Beekeeping 101

Think You Want to Be a Beekeeper?
There are beginning beekeepers, recreational beekeepers, commercial beekeepers and all sorts in between. But how do you know if any of it is for you? Here are some questions to ask before diving into the hive.

  1. bees on frameIs my family supportive? Beekeeping is a family experience. Make sure your family members are on board. In spite of your efforts, more bees will be seen in the yard, by water sources and probably in the garage. Is anyone allergic or hyper sensitive either to stings or suffer from insect phobias?

  2. Have you talked with your neighbors? While you may not need their permission, it will NOT improve relationships if you don't ask for their input, especially if they have negative concerns. This will be your bees' neighborhood and it should be a good environment.

  3. Have you checked regarding local ordinances? Municipalities have different rules and regulations about beekeeping. Review local requirements carefully. There may be requirements of registration, identification and location.

  4. How do I keep people safe from stings near my hive? Create walking paths, planting paths and play paths that steer away from the hive.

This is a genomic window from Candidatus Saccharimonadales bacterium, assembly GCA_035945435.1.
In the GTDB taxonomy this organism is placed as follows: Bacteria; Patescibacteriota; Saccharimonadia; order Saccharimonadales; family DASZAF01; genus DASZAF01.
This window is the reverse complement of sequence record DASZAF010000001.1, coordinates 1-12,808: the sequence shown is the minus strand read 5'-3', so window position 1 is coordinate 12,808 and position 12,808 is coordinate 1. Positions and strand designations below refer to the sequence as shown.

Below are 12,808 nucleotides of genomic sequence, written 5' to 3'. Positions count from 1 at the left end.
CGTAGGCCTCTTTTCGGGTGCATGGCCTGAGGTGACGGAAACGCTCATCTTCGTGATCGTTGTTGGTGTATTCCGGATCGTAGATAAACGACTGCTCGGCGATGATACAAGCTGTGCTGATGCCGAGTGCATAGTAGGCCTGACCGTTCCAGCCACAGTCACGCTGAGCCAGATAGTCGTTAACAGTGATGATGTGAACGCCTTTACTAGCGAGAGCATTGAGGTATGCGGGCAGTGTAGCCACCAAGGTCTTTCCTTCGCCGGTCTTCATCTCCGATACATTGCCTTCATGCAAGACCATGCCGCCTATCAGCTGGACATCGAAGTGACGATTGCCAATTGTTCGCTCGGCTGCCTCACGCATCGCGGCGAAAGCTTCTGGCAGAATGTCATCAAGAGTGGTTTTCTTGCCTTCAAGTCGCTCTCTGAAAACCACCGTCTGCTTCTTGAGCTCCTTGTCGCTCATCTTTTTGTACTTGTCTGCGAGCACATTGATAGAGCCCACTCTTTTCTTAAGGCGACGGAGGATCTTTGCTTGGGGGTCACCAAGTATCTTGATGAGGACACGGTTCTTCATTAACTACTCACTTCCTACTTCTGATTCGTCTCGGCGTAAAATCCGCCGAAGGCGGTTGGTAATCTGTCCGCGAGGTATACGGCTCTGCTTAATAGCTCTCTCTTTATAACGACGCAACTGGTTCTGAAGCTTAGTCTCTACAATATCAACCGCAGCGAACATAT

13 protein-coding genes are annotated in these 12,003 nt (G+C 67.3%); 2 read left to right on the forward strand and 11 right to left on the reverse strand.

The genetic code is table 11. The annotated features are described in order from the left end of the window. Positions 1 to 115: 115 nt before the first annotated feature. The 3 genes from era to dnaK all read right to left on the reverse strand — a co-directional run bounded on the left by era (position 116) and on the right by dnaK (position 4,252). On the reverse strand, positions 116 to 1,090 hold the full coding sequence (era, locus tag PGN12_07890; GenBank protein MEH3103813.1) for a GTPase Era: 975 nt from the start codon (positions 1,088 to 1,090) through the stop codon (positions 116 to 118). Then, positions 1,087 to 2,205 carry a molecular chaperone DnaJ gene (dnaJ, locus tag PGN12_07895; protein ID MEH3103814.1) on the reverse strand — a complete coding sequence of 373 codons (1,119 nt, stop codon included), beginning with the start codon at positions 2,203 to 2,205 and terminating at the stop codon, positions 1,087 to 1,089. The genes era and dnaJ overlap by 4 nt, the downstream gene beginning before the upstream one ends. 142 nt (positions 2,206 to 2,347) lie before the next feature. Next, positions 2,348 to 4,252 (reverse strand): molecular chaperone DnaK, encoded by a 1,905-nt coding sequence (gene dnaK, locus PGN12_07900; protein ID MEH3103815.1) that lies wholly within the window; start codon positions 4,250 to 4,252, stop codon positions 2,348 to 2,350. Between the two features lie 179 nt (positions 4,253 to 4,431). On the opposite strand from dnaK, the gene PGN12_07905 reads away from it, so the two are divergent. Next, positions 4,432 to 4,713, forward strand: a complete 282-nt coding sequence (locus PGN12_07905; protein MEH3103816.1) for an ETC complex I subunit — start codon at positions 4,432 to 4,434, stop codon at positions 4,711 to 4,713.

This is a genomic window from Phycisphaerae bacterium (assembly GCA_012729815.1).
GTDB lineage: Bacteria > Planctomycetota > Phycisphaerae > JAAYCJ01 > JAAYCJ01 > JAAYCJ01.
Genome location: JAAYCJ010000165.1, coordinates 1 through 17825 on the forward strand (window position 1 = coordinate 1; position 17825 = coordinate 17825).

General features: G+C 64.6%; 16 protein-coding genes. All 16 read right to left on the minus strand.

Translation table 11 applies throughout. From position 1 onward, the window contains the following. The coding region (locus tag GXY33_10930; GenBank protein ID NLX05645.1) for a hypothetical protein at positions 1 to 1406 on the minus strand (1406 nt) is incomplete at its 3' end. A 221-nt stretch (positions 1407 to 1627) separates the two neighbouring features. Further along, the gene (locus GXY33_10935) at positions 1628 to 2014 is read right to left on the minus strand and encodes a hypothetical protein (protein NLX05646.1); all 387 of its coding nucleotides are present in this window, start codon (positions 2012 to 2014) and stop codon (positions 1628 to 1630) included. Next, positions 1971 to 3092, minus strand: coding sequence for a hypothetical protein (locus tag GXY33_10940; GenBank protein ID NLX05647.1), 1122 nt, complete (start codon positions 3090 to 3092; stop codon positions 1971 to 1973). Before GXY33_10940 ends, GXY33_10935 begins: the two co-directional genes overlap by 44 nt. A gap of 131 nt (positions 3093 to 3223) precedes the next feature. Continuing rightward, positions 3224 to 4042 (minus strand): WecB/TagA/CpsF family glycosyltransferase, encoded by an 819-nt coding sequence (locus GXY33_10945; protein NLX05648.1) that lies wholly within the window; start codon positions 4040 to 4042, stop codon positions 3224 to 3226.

5. How do I pick a good location for the hive? Like us, bees need water and a diverse diet of pollen and nectar in order to be healthy. You must have a nearby water source. Bees need a variety of continuous flowering plants to provide nectar and pollen. Bees will forage for about 2 miles from the hive (unless they need to travel farther to find what they need), so you have to consider what is around you. Bees like sunny spots protected from the wind.

  6. How long before I can harvest honey? Be patient and don't harvest your hive's honey the first year. Bees make honey so that they don't starve during the winter months.

  7. How much will it cost? Beekeeping is not a hands off hobby nor inexpensive. While the major costs are up front i.e. suit, smoker, boxes and bees, there will be continuous costs associated with caring for your bees. The short answer? Between $500 and $600. (See chart.)

  8. How much time will it take to keep bees? The answer depends on where you live, what food is available and the time of year. The first year is the most time intensive because the bees don't have any established food stores, so their diet needs to be supplemented with sugar water and that can be time consuming.

Item Cost*
Hive (including cover, inner cover, body, shallow, frames, screened bottom) $203
Smoker $35
Bee Suit $120
Hive Tool $7
Gloves $10
Mite Treatment $35
Bees $105-150
Total $515-560

*Start-up costs from Bayer beekeeper Veldon Sorenson

If your answers to the questions above have led you to conclude that maybe beekeeping isn't for you, don't worry! There are many ways for you to support honey bees including the Feed a Bee initiative. Consider planting a garden with bee attractant flowers or simply sharing the story of how our food is pollinated by honey bees and the stressors they currently face.

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